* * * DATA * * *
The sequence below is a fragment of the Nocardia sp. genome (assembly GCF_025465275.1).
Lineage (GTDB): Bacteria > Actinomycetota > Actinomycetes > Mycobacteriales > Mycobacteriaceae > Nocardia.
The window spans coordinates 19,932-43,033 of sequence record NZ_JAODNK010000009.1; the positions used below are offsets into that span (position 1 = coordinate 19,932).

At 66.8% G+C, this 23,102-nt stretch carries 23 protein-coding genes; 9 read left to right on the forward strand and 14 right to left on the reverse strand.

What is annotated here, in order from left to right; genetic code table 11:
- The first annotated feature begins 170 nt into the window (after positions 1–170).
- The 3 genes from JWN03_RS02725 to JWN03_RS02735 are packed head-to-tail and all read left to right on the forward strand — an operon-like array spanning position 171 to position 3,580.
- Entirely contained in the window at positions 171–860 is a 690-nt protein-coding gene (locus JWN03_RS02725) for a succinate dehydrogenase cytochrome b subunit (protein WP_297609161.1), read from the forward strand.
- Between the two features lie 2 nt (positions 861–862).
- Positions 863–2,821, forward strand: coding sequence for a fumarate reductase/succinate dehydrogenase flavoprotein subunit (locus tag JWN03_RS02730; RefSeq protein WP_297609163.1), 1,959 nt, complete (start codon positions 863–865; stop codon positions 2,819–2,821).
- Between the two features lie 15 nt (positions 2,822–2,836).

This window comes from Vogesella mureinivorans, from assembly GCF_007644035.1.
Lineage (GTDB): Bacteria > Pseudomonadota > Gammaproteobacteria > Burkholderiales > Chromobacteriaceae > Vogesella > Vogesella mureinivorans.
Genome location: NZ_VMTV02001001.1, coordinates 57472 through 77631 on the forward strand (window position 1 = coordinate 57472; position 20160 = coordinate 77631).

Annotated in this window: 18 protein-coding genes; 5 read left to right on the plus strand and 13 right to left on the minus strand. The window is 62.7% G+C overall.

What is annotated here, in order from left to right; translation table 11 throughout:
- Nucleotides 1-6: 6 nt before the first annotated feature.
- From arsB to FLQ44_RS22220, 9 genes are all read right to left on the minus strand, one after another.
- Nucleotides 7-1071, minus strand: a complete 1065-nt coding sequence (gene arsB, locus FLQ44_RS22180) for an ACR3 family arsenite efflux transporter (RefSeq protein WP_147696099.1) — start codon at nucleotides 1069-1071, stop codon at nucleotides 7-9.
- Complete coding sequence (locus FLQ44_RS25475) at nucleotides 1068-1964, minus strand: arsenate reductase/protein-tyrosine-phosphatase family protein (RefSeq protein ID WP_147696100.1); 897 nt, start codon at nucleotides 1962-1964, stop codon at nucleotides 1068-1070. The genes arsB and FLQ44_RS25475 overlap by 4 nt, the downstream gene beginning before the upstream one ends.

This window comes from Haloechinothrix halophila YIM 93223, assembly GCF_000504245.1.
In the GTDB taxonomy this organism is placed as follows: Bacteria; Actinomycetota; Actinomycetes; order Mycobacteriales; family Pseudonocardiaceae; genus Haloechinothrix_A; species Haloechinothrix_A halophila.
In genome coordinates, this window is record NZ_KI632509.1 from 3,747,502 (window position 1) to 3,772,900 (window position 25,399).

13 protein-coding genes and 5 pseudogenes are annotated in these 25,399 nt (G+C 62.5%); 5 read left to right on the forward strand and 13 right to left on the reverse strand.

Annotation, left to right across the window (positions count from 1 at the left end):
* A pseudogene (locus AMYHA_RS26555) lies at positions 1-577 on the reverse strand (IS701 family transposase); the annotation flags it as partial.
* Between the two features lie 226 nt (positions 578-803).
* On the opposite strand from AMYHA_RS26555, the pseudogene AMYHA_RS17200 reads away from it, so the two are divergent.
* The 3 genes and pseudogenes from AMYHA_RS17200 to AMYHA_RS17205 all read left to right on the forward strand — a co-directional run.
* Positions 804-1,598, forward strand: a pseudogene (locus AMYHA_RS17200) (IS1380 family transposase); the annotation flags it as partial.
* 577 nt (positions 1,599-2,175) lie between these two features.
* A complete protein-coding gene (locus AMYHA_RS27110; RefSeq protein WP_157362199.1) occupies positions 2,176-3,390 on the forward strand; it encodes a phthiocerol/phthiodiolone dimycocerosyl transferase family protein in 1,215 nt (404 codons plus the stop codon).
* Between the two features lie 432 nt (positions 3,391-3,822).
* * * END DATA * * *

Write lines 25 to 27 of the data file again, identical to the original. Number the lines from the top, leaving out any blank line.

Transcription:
Annotation, left to right across the window (positions count from 1 at the left end):
* A pseudogene (locus AMYHA_RS26555) lies at positions 1-577 on the reverse strand (IS701 family transposase); the annotation flags it as partial.
* Between the two features lie 226 nt (positions 578-803).